One of my closest friends here, in Canada, is a vegan, and her boyfriend is, too. I am an omnivore and I can’t ever picture myself going vegan, or even vegetarian, or even pescatarian.
Due to my religion (Eastern Orthodox), I am familiar with vegan cooking. We have four periods of Lent every year, and our Lent consists of a vegan diet (although honey is allowed, so I guess it’s not really vegan, but you get my point), plus no drinking, no smoking, no sex, no swearing. You can imagine that the younger generations aren’t too keen on keeping Lent; I haven’t kept it myself in years. However, my father and my grandparents keep all the four Lents, and sometimes my mother does, too, so I know how to cook a few vegan dishes.
This post is not about veganism per se, since we’ve established I’m not going down that road anytime soon, but about being friends with vegans. First of all, in a city like Vancouver (said to be vegan-friendly), it’s very likely that you will end up having a vegan guest at some point.
One argument I often hear is that vegans make fussy and expensive guests, and it’s just too hard to cater to their taste when hosting a party. This is not necessarily true. It may be true for people who only eat organic, but those could just as easily be omnivores. In fact, I was de-friended and blocked on Facebook by a guy who got angry that I don’t make an effort to eat organic. True story.
There are plenty of cheap and easy vegan recipes that can be enjoyed by everybody, so price is no excuse to not have something decent available for your vegan guests. Below, I will list a few ideas, in the hope to demolish the myth that having vegan guests is too expensive.
1. Bean dip, baba ghanouj, homemade hummus. With less than $5, you can make VERY generous quantities of these dips, enough for 4-6 hungry people, and omnivores can enjoy them as well. You need a food processor, spices and condiments. Guacamole is a bit more expensive, and, anyway, I don’t share my guacamole with anyone, ever.
2. Roasted vegetables. Potatoes, yams, turnips, zucchini and Brussels sprouts are cheap and easy to cook. You can put out the grated cheese on the side, so that the vegans can eat the veggies with no problem.
3. Pasta salad. Pasta, cherry tomatoes, bell peppers, olives, and a dressing with olive oil, garlic and red pepper paste – you get a huge bowl for $5 or so. Again, you can put grated parmesan on the side for the omnivores.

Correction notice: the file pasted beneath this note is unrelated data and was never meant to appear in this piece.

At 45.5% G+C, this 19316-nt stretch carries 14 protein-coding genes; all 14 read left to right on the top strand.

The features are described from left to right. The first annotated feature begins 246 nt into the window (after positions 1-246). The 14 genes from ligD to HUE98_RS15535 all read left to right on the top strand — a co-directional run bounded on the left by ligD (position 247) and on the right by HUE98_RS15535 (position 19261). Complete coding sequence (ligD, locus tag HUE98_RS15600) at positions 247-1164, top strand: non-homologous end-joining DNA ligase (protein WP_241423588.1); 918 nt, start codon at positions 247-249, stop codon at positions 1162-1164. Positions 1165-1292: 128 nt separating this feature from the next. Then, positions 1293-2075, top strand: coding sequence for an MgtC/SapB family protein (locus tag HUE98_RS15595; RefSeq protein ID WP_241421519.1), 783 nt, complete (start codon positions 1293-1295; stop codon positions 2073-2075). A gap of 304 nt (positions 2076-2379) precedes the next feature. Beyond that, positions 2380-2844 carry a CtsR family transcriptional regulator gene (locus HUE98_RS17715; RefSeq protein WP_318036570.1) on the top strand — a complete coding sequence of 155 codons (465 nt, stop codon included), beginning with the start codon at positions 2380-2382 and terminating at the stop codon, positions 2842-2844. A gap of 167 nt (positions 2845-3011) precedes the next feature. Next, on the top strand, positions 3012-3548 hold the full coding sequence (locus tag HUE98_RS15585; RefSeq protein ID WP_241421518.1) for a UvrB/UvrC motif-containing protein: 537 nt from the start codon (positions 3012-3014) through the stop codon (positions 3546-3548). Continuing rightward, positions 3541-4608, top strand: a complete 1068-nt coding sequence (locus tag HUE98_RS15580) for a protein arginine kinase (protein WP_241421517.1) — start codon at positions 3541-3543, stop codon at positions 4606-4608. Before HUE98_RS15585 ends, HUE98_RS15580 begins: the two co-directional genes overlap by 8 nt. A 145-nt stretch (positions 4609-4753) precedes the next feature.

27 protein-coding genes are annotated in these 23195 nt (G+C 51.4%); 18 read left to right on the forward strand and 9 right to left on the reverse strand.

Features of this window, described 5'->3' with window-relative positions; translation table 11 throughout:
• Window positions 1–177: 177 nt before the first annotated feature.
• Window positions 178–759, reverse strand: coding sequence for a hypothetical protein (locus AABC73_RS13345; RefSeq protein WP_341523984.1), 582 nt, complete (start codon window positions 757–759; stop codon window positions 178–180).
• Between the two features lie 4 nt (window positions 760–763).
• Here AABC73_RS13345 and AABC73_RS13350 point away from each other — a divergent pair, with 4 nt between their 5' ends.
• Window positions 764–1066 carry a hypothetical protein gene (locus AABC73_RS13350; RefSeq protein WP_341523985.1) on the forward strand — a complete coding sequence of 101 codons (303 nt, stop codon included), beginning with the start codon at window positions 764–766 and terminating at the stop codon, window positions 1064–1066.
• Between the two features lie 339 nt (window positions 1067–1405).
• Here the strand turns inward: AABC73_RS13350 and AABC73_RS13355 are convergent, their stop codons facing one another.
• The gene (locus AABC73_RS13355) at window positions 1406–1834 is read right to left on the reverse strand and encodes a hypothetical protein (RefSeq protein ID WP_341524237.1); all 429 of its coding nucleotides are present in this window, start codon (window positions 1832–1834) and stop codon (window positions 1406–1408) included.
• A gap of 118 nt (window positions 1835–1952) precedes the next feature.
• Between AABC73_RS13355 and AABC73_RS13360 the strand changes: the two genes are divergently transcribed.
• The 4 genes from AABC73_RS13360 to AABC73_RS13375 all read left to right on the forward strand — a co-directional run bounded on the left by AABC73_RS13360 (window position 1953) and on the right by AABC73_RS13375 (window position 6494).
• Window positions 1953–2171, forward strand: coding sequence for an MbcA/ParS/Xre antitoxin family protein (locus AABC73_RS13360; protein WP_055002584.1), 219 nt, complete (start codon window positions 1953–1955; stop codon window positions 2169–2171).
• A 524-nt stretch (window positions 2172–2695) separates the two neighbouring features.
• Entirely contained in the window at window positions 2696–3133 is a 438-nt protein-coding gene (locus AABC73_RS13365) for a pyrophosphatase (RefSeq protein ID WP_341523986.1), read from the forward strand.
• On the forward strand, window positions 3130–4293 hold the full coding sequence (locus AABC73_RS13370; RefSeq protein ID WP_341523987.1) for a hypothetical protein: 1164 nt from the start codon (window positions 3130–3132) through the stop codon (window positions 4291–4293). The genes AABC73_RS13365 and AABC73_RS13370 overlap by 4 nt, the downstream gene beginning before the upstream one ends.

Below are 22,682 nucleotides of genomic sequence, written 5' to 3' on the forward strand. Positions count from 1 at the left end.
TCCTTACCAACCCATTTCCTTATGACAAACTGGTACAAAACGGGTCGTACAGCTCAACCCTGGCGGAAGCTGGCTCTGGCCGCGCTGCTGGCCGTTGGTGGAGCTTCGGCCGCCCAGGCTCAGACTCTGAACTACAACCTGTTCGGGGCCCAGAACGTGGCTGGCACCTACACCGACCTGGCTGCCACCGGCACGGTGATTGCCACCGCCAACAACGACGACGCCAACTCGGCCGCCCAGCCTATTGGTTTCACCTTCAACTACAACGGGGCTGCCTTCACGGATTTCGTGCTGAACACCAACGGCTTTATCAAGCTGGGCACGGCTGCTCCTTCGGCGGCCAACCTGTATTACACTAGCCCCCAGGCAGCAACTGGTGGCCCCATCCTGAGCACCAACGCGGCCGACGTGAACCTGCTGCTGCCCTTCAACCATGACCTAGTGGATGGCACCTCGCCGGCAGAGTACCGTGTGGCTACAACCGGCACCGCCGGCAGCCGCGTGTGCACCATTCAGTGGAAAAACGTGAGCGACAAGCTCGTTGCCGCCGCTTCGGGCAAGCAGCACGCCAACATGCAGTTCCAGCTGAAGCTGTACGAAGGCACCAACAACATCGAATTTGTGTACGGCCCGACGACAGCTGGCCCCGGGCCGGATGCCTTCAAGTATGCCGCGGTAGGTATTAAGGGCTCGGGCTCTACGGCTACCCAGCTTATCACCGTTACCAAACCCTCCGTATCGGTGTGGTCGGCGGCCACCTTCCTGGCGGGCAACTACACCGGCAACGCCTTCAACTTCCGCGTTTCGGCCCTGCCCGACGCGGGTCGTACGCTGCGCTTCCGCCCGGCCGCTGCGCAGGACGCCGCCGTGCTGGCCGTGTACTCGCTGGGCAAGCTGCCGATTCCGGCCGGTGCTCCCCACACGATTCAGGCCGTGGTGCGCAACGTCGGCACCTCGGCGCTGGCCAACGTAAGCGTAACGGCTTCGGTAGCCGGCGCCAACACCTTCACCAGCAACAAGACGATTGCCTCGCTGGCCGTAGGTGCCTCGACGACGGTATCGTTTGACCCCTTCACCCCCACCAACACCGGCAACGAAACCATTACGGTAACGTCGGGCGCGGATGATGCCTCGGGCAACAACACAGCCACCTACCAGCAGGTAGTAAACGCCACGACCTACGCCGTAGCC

4. Vietnamese rolls. You can have an omni version with shrimp, and a vegan version with avocado or tofu. Tofu is really cheap, and it comes in a variety of flavours and textures. One avocado will be enough for 4-6 rolls, depending on what else you put in them.
5. Dolmades. I buy them at the Persian store (but you can also find them in Greek and Middle Eastern stores), $3 for a can (2-4 servings, depending on how hungry you are), and I heat them up in a bit of water with spices and tomato paste, to give them a boost of flavour. Others like them as such, but they are a bit too bland for my taste.
It depends on whether you like to bake or not. I love to bake, and I have made vegan brownies, muffins, lemon pies, chocolate cake, shortbread and cookies. I can’t say I enjoy them the same as the dairy ones (I want to sleep on a bed of fresh butter!), but they are pretty good, and many people can’t tell the difference.
If you don’t like to bake, you can get some Oreo cookies, or Dad’s Oatmeal Cookies, or just check out the bakeries in your neighbourhood for vegan options. Some supermarket fruit pies are vegan as well, but you need to check the label very carefully.
An easy option is the dirt-cheap, two-ingredient banana peanut butter ice cream. All you need is a food processor, and you can replace the peanut butter with strawberries or a mango.
Another easy recipe that will satisfy chocoholics is the two-ingredient chocolate ganache. You need dark chocolate (just make sure it has no dairy) and coconut milk, in equal proportions. Warm up in a pan on minimum heat and keep stirring only until the chocolate is melted; if you leave it on longer, the fat in the chocolate will separate, and that’s gross.
This ganache is very versatile, because you can use it as a dip for fruits and cookies (just add a bit more coconut milk to make it runnier), mix it with peanut butter, almond meal or coconut flakes, and roll it into truffles, or use it to fill mini pies. At Extra Foods/No Frills/Superstore, you can find “no name” mini pie crusts – the unsweetened version is vegan. And they are $5 for a pack of 30, a total steal!
As for cookies, the easiest recipe is shortbread. Just replace the butter with vegan margarine. I like to make a few rolls and freeze them. My friend is coming over this week, and I have a roll of brown-sugar-walnut shortbread with her name on it.
So, no, you don’t have to break the bank at Whole Foods or Choices, nor do you need extraordinary cooking skills in order to offer a few vegan options at a party. All you need is a well-stocked spice rack, and the willingness to make every guest feel comfortable and welcome. Don’t choose your friends according to what they eat or don’t eat, unless you want to be like that crazy guy who de-friended me (and who is a total poophead, but very good in bed nonetheless).